Our factory shop will be closed over Easter and ANZAC day
March 16th, 2011
This award-winning chef-turned-baker reveals the secrets to his baking success – which all began with the sandwiches his dad made him for school.
By Sue Fea
For Auckland celebrity chef-turned baker Sean Armstrong, the humble Loaf is now supplying more than enough daily bread for his family, but the rise to success has not always been smooth. Loaf Handcrafted Breads rose out of small beginnings in a 100-square-metre Otahuhu garage in 2004. In just six years the company is now supplying between 60,000 and 75,000 buns and loaves per week from its Panmure bakery. In May it will expand into larger Penrose premises.
Thirty-six-year-old Armstrong says when he first started out on a whim that a bakery would be a great idea, they were using 120 kilos of flour per week. These days Loaf churns through 11 tonnes of flour – 10 to 11 pallets – a week, making gourmet breads with modern appeal. Being a baker was not something he initially set out to do, but when Armstrong sets his mind to succeed at something he refuses to fail. He jokes that his dad’s beloved school lunch sandwiches, nicknamed ‘The Fridge’ because of their contents – last night’s dinner leftovers – with cheese, beetroot, tomato sauce and hundreds and thousands thrown in, first prompted him to “have a go” himself.
The young chef started his apprenticeship at 16 at Auckland’s Central Hotel, then headed overseas in 1996 to London where he cooked for three years, gaining some valuable experience at several Michelin star restaurants. This is where he learnt how flavours and textures work. Back home after a stint at O’Connell St Bistro in 2000, he went into business with the owner, Chris Upton and together they started Auckland’s Prime, a bistro restaurant, espresso bar and catering business. “We tendered for the site so we could bake our own bread – we did 13 to 15 different breads, Turkish, ciabatta, paninis, hot cross buns, sourdough, croissants, Danish, everything...I thought, I’m not buying in bread when we can make it ourselves. Then one night I said to my wife, I reckon we should start a bakery and she said, ‘you’re mad’.”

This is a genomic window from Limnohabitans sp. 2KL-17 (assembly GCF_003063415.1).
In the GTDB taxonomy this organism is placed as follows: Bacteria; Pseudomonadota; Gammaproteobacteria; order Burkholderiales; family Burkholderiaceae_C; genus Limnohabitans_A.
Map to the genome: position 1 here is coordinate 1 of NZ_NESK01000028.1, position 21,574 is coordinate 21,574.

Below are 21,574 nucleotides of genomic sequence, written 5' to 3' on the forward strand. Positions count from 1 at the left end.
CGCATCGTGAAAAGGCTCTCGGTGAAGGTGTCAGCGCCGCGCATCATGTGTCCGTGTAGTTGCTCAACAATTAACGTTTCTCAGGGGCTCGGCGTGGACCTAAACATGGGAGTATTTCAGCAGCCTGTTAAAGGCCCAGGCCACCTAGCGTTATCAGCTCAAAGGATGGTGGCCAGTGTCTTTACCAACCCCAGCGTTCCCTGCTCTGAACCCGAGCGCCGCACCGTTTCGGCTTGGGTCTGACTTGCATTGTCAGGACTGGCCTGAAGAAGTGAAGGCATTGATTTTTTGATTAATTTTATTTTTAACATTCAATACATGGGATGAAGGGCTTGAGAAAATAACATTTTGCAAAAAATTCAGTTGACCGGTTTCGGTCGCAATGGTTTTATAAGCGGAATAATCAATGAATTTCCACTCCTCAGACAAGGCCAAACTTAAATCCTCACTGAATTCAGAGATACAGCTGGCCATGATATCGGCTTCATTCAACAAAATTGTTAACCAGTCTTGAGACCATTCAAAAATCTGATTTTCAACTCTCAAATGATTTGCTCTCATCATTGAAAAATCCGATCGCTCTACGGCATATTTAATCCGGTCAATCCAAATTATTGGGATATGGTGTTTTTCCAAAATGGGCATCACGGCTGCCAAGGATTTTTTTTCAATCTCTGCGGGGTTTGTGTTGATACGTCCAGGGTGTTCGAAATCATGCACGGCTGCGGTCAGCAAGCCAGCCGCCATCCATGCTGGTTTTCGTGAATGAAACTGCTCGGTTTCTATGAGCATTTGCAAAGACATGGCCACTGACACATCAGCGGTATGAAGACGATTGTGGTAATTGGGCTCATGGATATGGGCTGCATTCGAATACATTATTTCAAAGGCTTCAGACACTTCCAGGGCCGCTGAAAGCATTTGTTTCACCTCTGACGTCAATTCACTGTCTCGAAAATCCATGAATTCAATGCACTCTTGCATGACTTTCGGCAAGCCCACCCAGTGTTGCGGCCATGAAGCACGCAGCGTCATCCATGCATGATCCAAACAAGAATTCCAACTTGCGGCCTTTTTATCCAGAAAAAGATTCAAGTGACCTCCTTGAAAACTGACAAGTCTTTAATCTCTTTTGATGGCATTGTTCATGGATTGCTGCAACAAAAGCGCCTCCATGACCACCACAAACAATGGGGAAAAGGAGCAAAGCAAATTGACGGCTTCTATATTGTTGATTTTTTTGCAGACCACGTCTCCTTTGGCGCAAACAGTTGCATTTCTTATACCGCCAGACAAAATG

Although Armstrong values his accountant wife Kate’s advice these days, he chose not to listen that day. He took three weeks off from Prime and set up
the bakery equipment in the Otahuhu garage then went back to work at Prime. They were hectic days, the phone could go at 3am, 4am, or 5am, and it was a 24-hour business. “I often said to Kate, I’ve had enough, but I refused to give up.”
By 2006 he had sold his share in Prime because Loaf had “taken off”. These days Armstrong is full-time running Loaf, solely a wholesale bread supplier, with a team of about 15 bakers working for him. Last year Loaf, described by the judges as “a fresh young Auckland bakery,” won the Bakery Category for Food Product Innovation at the New Zealand Food Awards for its Potato Nigella Rosemary Sourdough. The loaf was described as having a “great blend of herb and potato flavour with a sourdough texture”. He is constantly turning out new innovations, but Armstrong says it’s critical to listen to what your customers want. “Adapt what they’re after to suit your model and production criteria....there are so many breads out there I’d rather make...” But if the customers don’t want it or know how to use it then it’s not a winner.
Another key is educating customers with recipes and knowledge – they need to taste the bread, understand its flavours, textures and characteristics. “We do a bit of market research and do tastings to try and educate our customer base.”
Loaf churns out everything from balsamic-roasted garlic ciabatta loaves to rosemary and ryes, loaves using olives....the possibilities are endless. The flavour combinations have probably been done before but the secret is in doing it well. “Everyone’s had walnut and fig loaf, but not many have had walnut and fig sourdough.”
Armstrong believes business success is “quite logical really”. Surround yourself with a top team of good productive staff, advisors and mentors. “If you listen, it’s not hard.” His wife Kate is an amazing help: “She’s switched on and has an incredible eye for detail.” Then there’s his business mentor Clive Quinn, also an accountant.
Loaf has a wide client base, supplying everyone from small cafes and caterers to mobile lunch bars and Foodstuffs outlets around the North Island. Chocolate brownies, ginger crunch, Louise slice and “lots of doughnuts” head out the door daily, among the bread varieties. “People are quite nostalgic – they want what it used to be like.” Customers are “fed up” with pre-mix, ready-to-eat style foods and want to buy something that they know has had a skill involved in its production, he says. “Handcrafting is massively important to us.”
Success has not come easy. There’s been a lot of hard work along the way. Armstrong went out looking for “any avenue to make an impression”, which he has. He advises any young baker starting out to listen to what their customers want. “Don’t give up, never give up, you’ll feel beaten and broken, but get up and keep going. Go back to the kitchen, I have failed there more than I’ve than I’ve succeeded, that’s just how it goes.”
Hospitality Feburary 2011